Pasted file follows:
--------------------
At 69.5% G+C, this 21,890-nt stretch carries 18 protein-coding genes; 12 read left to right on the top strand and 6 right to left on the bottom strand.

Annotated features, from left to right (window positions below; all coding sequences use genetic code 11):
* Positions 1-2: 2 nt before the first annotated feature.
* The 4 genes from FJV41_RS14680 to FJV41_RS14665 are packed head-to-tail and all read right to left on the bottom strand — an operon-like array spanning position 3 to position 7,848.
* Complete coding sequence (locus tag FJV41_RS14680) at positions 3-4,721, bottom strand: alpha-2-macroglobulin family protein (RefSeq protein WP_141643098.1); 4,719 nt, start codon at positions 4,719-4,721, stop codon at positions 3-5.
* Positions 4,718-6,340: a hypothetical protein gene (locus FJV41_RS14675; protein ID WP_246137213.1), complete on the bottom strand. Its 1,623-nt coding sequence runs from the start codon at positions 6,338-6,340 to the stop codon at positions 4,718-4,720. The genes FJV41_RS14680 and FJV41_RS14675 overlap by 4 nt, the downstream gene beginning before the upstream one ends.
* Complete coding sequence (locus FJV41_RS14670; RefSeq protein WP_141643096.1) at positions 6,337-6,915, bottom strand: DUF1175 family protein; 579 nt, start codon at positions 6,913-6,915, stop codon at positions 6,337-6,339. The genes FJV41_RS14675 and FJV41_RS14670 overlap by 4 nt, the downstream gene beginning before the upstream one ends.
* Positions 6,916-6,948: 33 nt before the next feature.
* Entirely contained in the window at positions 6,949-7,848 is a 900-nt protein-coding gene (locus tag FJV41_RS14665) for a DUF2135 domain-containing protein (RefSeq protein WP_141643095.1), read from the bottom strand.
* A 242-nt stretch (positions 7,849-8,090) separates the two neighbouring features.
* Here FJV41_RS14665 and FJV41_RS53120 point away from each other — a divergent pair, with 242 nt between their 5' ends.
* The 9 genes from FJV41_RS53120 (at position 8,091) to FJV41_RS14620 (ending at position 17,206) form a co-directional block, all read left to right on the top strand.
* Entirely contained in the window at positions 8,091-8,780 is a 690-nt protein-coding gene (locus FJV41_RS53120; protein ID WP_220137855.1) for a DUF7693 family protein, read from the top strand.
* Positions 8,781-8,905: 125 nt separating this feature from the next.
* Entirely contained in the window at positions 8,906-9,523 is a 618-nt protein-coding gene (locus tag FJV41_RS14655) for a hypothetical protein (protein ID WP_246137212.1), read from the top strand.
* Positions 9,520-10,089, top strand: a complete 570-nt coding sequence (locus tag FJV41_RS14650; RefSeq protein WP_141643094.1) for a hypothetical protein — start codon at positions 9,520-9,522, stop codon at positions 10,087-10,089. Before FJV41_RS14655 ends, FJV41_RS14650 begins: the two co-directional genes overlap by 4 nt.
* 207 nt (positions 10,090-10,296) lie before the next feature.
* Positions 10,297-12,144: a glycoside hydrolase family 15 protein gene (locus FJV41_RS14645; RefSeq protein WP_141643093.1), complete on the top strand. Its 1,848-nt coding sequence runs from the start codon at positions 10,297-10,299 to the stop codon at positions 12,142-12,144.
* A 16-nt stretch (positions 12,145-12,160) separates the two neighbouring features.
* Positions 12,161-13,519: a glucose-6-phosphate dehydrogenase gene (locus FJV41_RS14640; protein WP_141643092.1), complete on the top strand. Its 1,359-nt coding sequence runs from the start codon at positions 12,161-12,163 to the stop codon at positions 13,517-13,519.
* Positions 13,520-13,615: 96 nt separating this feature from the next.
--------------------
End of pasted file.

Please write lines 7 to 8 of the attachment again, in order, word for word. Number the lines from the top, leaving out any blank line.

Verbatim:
* Complete coding sequence (locus FJV41_RS14670; RefSeq protein WP_141643096.1) at positions 6,337-6,915, bottom strand: DUF1175 family protein; 579 nt, start codon at positions 6,913-6,915, stop codon at positions 6,337-6,339. The genes FJV41_RS14675 and FJV41_RS14670 overlap by 4 nt, the downstream gene beginning before the upstream one ends.
* Positions 6,916-6,948: 33 nt before the next feature.